Book Review—Spiritual and Religious Competencies in Clinical Practice

by Cassandra Vieten and Shelley Scammell

The authors of this text have given mental health professionals a useful guide to navigate the coming of age of spirituality in clinical practice. While not the first of such books, the authors are in good company with other healing professionals (Council for Accreditation of Counseling & Related Educational Programs, 2009; Wiggins Frame, 2003; Young, Cashwell, Wiggins Frame, & Belaire, 2002) who have already developed competencies for addressing spiritual and religious issues in counseling. What sets this volume apart as an excellent addition to the literature is the research-based competencies upon which the book is structured.

The book is organized in three parts: Attitudes (three competencies), Knowledge (seven competencies), and Skills (six competencies), under which each chapter elucidates the 16 spiritual and religious competencies the authors purport. Through a rigorous quantitative and qualitative analysis, the authors identify “the basic attitudes, knowledge, and skills that all psychologists and other mental health professionals should possess to be able to work at a baseline level of competence with their clients’ religious and spiritual diversity issues” (p. XIII).

While noting that extant research recognizes the importance of religion and spirituality as aspects of human diversity and multicultural competencies, their inclusion into the Diagnostic and Statistical Manual of Mental Disorders (American Psychiatric Association, 1994, 2013) established that religious and spiritual issues are worth paying attention to in clinical practice.

The book’s strengths are many in that the text focuses on the clinical acumen and competency of mental health professionals. By delving deeper into each competency (one per chapter), the authors provide exercises for practice and an inclusive appendix of resources, including books, websites, articles, videos, and training guidelines. All of these can supplement a practitioner’s professional and personal development or be used as an adjunct for teaching and curriculum in counselor education. Each competency and its activities are geared toward challenging the practitioner to become more aware of his or her own biases and assumptions as they relate to these issues; achieve greater tolerance for other religious and spiritual systems without judgment; and implement relevant and sensitive interventions strategies.

Though not a comprehensive text on religion and spirituality, the authors’ focus is on delineating between competency and proficiency, and the book deals with developing the practitioner’s ability to do certain tasks in an appropriate and effective manner as qualified by his or her training. From an ethical perspective, the distinction is helpful, as counselors are not to practice outside of their area of competence. At the same time, this distinction can be debilitating, excluding a counselor (especially a new counselor) from working with any client, and confusing, unless the difference between competence and proficiency is clearly defined. In this book, the authors have engaged in this important dialogue as it applies to the context of religious and spiritual issues.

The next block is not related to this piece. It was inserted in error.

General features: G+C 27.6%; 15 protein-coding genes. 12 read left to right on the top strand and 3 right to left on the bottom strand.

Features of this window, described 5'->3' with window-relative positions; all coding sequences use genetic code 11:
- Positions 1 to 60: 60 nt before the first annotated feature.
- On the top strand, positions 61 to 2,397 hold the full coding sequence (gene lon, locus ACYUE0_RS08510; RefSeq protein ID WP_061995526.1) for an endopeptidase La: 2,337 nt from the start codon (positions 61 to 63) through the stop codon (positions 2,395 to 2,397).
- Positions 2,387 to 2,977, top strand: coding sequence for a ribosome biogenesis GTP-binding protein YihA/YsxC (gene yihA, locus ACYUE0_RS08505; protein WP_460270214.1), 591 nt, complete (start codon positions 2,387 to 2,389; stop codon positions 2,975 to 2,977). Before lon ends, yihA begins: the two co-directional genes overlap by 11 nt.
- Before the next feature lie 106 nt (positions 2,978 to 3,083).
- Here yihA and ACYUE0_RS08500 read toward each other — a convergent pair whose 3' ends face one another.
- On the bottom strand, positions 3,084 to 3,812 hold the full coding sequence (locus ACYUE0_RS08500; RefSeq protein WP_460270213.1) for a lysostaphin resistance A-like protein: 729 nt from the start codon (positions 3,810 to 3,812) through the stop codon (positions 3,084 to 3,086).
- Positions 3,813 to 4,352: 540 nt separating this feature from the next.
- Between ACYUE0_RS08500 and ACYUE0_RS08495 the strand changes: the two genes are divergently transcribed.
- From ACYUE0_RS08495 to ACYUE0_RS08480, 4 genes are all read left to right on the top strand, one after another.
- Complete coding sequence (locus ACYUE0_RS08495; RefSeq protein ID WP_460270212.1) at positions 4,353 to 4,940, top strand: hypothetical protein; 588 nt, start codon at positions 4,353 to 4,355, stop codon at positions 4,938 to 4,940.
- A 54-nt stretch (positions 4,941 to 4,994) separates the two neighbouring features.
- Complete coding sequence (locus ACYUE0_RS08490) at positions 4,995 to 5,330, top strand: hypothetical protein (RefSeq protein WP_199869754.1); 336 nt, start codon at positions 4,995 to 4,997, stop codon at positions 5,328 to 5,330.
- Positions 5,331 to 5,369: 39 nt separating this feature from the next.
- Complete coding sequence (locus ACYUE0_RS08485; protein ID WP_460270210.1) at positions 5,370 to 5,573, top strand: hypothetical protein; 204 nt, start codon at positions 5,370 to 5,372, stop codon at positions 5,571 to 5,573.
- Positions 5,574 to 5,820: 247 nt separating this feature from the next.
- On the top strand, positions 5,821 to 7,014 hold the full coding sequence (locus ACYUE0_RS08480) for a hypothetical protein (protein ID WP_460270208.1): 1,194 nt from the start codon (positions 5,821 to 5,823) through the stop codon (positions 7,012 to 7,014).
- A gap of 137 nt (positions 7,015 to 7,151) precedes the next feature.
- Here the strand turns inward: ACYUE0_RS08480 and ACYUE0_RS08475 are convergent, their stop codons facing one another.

The applications for counseling professionals are replete and the competencies explained in the book complement the values and standards espoused in the American Counseling Association Code of Ethics (2014), the Association for Spiritual, Ethical, and Religious Values in Counseling competencies (2009), and the Association for Multicultural Counseling and Development competencies (Arredondo et al., 1996), making this an excellent resource for professional counselors who want to gain greater competency to work with clients’ religious and spiritual issues.

 

Vieten, C., & Scammell, S. (2015). Spiritual and religious competencies in clinical practice: Guidelines for psychotherapists and mental health professionals. Oakland, CA: New Harbinger.

Reviewed by: Miles Matise, NCC, Troy University

The Professional Counselor

tpcjournal.nbcc.org

References

American Counseling Association. (2014). Code of ethics. Retrieved from https://www.counseling.org/Resources/aca-code-of-ethics.pdf

American Psychiatric Association. (1994). Diagnostic and statistical manual of mental

            disorders (4th ed.). Washington, DC: Author.

American Psychiatric Association. (2013). Diagnostic and statistical manual of mental

            disorders (5th ed.). Washington, DC: Author.

Arredondo, P., Toporek, M. Brown, S., Jones, J., Locke, D., Sanchez, J. and Stadler, H. (1996). Operationalization of the Multicultural Counseling Competencies. AMCD: Alexandria, VA.

Association for Spiritual, Ethical, and Religious Values in Counseling. (2009).

Competencies for addressing spiritual and religious issues in counseling.

Retrieved from https://www.counseling.org/docs/default-source/competencies/competencies-for-addressing-spiritual-and-religious-issues-in-counseling.pdf?sfvrsn=8

Council for Accreditation of Counseling & Related Educational Programs. (2009). 2009 standards. Retrieved from http://www.cacrep.org/wp-content/uploads/2017/07/2009-Standards.pdf

Wiggins Frame, M. (2003). Integrating religion and spirituality into counseling. Belmont, CA: Brooks/Cole.

Young, J., Cashwell, C., Wiggins Frame, M., & Belaire, C. (2002). Spiritual and religious competencies: A national survey of CACREP-accredited programs. Counseling and Values, 47(1), 22–33.

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